And if you are using either of these products, the WCS Ed Tech Department just wants to say...

Tuesday, May 8, 2018

Spotlight on Pointview's Efforts to Reach Parents and Strengthen Communication

Creating a communication system that is accessible to families, supports a wide variety of content, is easy for staff members to use, and doesn’t cost any extra money is a dream for many school leaders seeking to build stronger school-home connections. Pointview Elementary principal Sherry Birchem is one such leader. Sherry is in tune with the needs of her families and her staff and has worked diligently to build a strong sense of community in her building, including spearheading the effort to streamline school-home communication. After many trials, Sherry has found the system that fits the bill: Schoology. Through making use of Schoology's easy sign-up process, closed system for sharing images and video, and ability to send emails and text messages to families when updates are posted, Sherry is set to create a robust communication system that meets the needs of Pointview’s staff and families.

Watch this video to learn about how Sherry is working to better connect the Pointview community, including what she has tried in the past, why she is excited about Schoology, and what lies ahead:

Interested in setting up a school-home communication system in your building through Schoology? Contact your Ed Tech Coach today!

Thursday, May 3, 2018

Alexa, Siri, Google, whoever you are, set up voice control for my classroom.

The ever more ubiquitous Amazon Echo devices and other smart assistants like Google Home are great for home use. If you have one, you may have already realized some of the things it can do: play music, change the thermostat, read recipes, and a host of entertainment options. Most of these functions come from third part apps. There are thousands of existing skills or apps with more being added daily.  One of the most useful functions is that a smart speaker has an answer to most questions you can ask. If you ever wondered what imitation vanilla extract is (you don't want to know), Alexa or Google has the answer. While all of this is a nice gimmick and a fun addition to your home, smart home  devices have some useful applications for school as well.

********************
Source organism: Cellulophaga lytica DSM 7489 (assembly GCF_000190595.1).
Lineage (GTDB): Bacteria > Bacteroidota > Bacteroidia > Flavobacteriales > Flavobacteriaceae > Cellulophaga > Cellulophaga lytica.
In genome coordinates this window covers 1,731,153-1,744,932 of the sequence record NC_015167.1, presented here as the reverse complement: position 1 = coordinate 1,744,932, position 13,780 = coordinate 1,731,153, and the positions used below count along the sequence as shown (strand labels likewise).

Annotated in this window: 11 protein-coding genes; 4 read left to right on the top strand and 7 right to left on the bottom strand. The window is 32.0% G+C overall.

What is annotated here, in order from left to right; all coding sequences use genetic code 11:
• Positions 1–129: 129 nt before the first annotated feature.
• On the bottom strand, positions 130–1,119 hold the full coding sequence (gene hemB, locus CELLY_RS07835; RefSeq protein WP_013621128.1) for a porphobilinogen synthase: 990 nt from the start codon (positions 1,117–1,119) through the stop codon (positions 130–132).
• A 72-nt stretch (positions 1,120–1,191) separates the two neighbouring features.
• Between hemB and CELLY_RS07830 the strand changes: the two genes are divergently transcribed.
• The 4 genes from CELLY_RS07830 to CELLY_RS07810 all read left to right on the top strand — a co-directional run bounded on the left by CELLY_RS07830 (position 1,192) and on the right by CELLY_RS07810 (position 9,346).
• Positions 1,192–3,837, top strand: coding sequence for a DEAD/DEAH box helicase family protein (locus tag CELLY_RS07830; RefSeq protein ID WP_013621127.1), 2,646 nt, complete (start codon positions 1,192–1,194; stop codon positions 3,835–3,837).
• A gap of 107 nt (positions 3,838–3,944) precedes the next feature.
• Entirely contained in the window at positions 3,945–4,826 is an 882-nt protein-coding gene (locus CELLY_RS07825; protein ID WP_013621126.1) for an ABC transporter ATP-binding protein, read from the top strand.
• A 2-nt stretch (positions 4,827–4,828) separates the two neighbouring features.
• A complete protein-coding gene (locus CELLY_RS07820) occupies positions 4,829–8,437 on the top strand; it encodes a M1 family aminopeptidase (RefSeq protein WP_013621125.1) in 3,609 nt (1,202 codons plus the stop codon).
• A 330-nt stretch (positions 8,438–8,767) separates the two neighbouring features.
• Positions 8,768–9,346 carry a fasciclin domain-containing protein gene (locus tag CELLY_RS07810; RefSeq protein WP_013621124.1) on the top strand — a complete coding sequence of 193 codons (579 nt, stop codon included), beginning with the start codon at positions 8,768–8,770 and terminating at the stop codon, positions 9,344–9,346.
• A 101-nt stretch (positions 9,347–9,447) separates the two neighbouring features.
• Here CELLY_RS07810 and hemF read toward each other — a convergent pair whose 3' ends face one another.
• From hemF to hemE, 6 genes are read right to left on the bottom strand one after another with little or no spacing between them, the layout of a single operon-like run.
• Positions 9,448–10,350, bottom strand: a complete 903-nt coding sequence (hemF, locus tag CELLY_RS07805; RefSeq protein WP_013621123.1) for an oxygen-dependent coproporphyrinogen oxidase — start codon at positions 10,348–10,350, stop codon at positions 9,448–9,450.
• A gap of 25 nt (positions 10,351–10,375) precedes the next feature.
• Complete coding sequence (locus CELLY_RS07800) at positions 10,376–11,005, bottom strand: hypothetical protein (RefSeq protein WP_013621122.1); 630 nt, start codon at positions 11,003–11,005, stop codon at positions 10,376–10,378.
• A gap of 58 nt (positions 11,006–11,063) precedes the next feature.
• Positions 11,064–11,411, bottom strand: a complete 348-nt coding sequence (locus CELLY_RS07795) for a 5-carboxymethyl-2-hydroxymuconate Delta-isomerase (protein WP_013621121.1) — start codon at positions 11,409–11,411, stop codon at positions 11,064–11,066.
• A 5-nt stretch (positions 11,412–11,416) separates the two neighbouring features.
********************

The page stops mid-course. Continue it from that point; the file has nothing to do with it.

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1. Automating class procedures: Smart home devices can set timers, play music, keep calendars, and play reminders for transitions in classes allowing the teacher and students to focus on learning.  They also has a number of built in skills like rolling dice, picking random numbers, picking cards, calculator, thesaurus, and dictionary functions as well. Simply ask for what you need and you get it!